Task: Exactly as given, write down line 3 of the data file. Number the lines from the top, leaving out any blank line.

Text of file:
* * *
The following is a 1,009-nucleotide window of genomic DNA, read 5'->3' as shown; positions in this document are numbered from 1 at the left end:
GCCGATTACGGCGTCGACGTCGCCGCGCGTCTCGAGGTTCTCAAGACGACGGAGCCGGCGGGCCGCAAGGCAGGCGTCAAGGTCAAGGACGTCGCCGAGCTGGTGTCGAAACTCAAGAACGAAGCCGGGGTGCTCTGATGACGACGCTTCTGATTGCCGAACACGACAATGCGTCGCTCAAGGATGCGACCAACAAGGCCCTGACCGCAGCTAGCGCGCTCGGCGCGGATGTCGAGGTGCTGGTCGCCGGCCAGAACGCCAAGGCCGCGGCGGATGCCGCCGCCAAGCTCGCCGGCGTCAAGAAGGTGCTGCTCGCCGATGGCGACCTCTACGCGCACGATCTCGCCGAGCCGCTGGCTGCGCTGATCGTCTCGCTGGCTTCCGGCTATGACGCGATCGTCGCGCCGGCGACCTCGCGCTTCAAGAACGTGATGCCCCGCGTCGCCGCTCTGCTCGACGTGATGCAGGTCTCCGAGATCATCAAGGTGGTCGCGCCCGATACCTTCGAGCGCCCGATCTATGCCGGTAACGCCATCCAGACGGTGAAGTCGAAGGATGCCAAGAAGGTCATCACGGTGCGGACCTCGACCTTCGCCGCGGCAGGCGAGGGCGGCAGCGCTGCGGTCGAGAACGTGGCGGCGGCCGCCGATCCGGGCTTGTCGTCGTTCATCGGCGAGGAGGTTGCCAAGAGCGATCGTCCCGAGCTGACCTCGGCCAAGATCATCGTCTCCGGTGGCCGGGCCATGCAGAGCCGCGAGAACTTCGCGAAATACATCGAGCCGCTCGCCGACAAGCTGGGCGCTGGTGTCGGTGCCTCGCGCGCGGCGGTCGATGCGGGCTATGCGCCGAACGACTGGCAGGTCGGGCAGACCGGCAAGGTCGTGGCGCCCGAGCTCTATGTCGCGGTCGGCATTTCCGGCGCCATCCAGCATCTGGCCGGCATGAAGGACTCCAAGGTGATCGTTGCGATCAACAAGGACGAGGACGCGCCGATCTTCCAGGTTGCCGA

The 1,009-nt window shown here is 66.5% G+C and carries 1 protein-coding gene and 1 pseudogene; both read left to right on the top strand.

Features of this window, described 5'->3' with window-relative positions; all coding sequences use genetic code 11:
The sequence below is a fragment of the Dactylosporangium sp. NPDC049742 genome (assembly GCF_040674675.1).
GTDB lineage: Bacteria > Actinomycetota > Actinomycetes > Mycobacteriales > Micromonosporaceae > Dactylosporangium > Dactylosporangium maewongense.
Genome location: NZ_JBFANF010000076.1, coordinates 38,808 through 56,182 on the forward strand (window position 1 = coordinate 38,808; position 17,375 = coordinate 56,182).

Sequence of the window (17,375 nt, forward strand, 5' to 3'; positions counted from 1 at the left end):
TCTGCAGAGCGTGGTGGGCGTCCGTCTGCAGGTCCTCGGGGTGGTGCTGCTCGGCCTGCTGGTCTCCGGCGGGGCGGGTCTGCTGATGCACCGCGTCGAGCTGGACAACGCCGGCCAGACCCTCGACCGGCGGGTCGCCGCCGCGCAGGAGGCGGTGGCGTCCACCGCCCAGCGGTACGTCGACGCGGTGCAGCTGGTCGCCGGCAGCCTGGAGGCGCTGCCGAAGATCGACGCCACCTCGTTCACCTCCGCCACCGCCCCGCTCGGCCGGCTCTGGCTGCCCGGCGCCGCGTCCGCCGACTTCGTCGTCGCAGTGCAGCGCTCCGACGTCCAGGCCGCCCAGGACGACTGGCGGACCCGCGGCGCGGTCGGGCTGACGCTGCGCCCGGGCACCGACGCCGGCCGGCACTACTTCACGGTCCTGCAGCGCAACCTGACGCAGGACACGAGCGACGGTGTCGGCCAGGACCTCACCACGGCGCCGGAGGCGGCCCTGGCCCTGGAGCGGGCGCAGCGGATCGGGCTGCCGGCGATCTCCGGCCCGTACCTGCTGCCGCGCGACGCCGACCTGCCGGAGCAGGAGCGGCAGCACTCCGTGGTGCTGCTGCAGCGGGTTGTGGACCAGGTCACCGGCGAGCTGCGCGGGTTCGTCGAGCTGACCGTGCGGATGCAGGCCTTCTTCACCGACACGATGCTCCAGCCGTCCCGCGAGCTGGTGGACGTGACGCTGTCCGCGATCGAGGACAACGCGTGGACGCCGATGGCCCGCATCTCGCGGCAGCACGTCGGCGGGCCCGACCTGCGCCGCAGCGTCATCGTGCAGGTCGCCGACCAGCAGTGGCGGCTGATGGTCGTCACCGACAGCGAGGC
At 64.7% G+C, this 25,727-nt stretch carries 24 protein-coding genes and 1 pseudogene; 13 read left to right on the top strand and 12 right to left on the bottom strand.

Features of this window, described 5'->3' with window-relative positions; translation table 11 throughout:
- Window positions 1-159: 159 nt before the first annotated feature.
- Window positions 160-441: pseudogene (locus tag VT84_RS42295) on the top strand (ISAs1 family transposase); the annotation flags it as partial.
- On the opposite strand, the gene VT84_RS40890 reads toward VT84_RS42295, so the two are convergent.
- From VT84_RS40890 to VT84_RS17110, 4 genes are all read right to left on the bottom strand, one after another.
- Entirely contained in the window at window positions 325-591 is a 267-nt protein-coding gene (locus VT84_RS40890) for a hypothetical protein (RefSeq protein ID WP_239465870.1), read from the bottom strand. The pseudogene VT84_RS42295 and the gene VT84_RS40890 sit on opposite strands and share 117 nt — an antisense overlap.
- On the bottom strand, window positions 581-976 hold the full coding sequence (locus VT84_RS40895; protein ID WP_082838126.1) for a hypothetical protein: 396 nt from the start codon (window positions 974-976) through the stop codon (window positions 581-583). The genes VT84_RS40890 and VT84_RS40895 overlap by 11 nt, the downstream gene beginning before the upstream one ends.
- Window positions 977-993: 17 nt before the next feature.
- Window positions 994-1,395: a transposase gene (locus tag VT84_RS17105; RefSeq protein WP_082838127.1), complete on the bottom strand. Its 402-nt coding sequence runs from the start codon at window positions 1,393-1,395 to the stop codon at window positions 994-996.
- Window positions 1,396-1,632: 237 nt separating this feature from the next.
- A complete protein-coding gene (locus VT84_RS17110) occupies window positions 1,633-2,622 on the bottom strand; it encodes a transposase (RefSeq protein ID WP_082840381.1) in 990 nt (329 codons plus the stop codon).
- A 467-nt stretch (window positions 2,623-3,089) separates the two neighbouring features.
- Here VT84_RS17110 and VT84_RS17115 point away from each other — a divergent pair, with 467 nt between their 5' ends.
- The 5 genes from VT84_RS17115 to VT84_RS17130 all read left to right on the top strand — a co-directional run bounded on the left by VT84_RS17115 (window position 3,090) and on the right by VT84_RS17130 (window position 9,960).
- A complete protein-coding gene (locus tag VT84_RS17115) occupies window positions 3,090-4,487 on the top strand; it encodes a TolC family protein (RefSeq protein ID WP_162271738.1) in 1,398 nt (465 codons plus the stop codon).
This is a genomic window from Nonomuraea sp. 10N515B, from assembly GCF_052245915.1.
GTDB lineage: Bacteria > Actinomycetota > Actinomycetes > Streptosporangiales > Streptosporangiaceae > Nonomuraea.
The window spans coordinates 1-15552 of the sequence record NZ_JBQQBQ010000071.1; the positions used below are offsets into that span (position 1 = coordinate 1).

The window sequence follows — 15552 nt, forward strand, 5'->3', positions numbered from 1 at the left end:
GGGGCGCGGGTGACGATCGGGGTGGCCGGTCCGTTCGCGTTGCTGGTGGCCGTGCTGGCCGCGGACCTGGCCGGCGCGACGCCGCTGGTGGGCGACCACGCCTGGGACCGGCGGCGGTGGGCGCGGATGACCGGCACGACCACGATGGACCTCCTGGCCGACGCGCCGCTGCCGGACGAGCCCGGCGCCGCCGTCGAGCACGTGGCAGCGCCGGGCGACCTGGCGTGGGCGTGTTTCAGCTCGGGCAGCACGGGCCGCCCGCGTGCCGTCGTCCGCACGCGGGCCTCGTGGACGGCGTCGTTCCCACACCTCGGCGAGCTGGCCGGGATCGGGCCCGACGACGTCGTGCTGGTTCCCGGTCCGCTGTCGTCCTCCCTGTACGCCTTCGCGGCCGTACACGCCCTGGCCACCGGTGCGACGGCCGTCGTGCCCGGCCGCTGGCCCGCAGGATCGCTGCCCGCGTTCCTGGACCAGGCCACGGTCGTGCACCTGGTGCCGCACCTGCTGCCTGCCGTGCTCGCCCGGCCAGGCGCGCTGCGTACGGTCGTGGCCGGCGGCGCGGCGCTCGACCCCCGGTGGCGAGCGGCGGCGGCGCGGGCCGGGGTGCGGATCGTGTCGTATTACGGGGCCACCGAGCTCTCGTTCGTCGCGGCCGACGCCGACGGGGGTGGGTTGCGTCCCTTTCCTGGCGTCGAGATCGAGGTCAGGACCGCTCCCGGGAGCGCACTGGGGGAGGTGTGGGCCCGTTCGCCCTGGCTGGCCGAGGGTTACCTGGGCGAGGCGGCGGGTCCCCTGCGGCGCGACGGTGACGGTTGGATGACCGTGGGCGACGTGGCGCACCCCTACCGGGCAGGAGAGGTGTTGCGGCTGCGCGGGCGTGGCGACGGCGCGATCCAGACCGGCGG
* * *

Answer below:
The 1,009-nt window shown here is 66.5% G+C and carries 1 protein-coding gene and 1 pseudogene; both read left to right on the top strand.